The tumultuous welcome accorded Khomeini (https://www.youtube.com/watch?v=ldvwY5fFzQ0) when he returned from exile reflected his overwhelming popularity. (Middle East Monitor has suggested that as many as 7 million people participated in that event, roughly a fifth of Iran’s population at that time).
The fact that Khomeini was in a position to effectively “appoint a government” four days after arriving from a 15 year exile is enormously significant. It should make it obvious that, at that moment, he was the preeminent political figure in the country. The fact that the Fedayeen, Tudeh and most of the rest of the Iranian left, as well as the liberals in the National Front and other secular elements in the anti-shah movement endorsed his proposal demonstrates the unquestioned political dominance of the mullahs.
The capitulation of the shah’s leftist and bourgeois opposition to Khomeini meant that, contrary to Mikl’s speculation, there were virtually no “power games” with the mullahs in the critical period during which the Islamic Republic was consolidated. Had any such competition occurred it would have been well documented in both the left and bourgeois press. There is no documentation of any significant and sustained challenge to Khomeini for the simple reason that there were none.
What happened instead was that, one by one, the Khomeinites denounced their former leftist and secular bloc partners as “counterrevolutionary” and crushed them—in many cases with the cowardly endorsement of those not yet targeted. There was resistance, in the early period, to the consolidation of Islamic state, but it was episodic and lacked coordination. (Between 14-18 February 1979, only days after the final collapse of the old regime, Mujahedin units loyal to Khomeini was engaged in an intermittent gun battle with Fedayeen fighters who had resisted government instructions to vacate the U.S. embassy—see Stempel pp 167, 193.)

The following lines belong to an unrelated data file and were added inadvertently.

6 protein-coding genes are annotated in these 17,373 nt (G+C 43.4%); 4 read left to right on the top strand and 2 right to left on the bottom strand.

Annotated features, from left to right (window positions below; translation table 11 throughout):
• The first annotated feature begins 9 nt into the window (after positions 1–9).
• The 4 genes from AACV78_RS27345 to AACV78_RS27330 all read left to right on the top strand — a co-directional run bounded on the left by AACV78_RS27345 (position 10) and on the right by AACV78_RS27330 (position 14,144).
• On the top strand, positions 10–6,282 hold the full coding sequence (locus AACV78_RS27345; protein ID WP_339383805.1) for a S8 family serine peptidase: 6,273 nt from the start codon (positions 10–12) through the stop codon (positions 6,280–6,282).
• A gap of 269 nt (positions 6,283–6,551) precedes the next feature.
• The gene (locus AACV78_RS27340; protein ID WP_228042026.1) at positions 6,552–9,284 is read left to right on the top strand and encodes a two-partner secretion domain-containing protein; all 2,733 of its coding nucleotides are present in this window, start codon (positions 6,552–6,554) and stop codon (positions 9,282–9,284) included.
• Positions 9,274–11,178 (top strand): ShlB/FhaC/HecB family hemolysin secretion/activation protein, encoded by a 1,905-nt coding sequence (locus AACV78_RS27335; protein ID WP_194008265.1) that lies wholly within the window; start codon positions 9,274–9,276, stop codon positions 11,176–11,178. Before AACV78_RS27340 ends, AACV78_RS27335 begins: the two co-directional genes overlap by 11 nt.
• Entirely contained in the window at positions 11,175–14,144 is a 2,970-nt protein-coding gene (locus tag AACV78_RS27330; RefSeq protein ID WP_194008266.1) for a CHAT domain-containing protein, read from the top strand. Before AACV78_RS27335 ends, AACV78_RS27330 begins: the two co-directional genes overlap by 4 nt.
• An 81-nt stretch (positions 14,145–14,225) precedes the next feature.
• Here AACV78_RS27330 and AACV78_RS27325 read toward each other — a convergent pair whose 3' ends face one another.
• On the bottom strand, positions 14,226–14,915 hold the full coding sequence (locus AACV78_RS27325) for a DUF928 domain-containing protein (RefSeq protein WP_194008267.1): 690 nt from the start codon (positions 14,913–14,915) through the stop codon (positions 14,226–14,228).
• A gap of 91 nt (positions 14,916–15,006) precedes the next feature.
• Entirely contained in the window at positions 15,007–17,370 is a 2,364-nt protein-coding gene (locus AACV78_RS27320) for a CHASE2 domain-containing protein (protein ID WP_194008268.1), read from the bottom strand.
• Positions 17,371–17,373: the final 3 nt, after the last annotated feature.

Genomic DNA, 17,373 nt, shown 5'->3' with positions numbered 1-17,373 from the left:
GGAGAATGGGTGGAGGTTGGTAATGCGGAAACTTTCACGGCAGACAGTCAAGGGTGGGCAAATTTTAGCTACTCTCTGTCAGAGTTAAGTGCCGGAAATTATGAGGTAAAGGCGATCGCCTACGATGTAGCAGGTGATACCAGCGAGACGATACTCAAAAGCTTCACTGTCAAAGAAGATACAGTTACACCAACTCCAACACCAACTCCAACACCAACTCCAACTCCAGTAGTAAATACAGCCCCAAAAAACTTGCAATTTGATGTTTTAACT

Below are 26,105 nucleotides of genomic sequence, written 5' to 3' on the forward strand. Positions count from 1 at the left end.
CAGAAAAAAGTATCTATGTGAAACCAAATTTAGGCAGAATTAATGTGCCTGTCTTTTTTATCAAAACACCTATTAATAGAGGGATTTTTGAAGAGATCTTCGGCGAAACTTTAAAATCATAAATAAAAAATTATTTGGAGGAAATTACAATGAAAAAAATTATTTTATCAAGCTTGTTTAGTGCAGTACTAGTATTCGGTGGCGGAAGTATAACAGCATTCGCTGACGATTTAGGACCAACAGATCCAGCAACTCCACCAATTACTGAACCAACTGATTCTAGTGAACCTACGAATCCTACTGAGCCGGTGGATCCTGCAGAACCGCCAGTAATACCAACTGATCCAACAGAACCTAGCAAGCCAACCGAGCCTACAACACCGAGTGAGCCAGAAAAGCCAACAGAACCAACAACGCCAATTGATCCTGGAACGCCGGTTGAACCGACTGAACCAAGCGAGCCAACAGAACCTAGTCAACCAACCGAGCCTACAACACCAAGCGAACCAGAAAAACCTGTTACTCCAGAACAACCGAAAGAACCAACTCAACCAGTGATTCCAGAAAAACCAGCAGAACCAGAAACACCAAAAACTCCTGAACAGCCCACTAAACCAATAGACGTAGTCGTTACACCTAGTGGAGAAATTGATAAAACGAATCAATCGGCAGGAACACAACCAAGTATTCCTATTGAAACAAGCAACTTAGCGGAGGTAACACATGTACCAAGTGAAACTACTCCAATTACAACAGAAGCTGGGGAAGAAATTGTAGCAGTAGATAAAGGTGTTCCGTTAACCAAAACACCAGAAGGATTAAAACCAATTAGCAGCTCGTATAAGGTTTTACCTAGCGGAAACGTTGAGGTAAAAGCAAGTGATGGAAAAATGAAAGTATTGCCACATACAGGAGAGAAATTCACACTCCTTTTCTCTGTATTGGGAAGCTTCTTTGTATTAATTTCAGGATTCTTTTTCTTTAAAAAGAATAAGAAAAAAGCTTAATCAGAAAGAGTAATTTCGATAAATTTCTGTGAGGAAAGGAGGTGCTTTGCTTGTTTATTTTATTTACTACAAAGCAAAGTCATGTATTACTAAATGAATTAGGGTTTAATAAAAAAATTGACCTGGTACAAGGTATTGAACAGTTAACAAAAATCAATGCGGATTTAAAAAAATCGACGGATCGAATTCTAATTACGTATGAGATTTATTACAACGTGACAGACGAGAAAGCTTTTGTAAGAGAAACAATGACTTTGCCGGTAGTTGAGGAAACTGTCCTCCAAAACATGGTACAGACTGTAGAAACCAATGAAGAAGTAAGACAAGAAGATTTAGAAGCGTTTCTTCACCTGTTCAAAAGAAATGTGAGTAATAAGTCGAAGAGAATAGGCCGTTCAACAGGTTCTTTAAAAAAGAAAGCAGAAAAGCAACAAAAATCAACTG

On several occasions the Khomeinites encountered sufficient resistance to force a (temporary) retreat on particular issues. But over time, using what Stalin called “salami tactics,” all vestiges of democratic space were gradually eliminated and the workers’ movement was strangled. Leftist academic Haideh Moghissi describes how Iran’s potentially powerful leftist-secular organizations, which had the sympathy of millions, were crushed by the Islamic “revolutionaries” without being able to mount serious resistance:
“It can, of course, be argued that due to Khomeini’s enormous personal popularity and his hold over the masses, any resistance against clerical rule was a battle already lost….This is a defeatist reading….It disregards two important historical facts. First it overlooks the enthusiasm and respect enjoyed in the initial stages of the revolution by Left organizations outside the Tudeh Party and by other secular forces….Indeed, by lending support to the Ayatollah, these groups gave the revolution more credibility. This is the reason why Ayatollah Khomeini, while still in Paris, repeatedly assured Iranians that neither he nor any of the clergy aspired to holding any state positions in post-revolutionary Iran. Secondly, the fatalistic view forgets that the clerics assumed state power and re-established the state’s coercive apparatus through a violent, protracted process directed against its secular contenders….
“Perhaps most important, political and theoretical divisions among liberal and Left oppositional forces, and particularly within the Left, developed into irreconcilable conflicts. These fierce political and ideological divisions, more than anything else, allowed the clerics to separate and suppress each group, one at a time, and to emerge as the paramount power under Khomeini’s sacrosanct leadership. Left organizations participated in this process through their active support of Khomeini or through an equally affirming silence and complicity. Confused about clerical xenophobia, they mistook the regime’s ‘anti-non-Islamism’ for anti-imperialism. The regime, for its part, through its appropriation of the socialists’ anti-imperialist theory and revolutionary rhetoric, stripped this language of its distinctive character, eliminating the socialists as a political alternative.”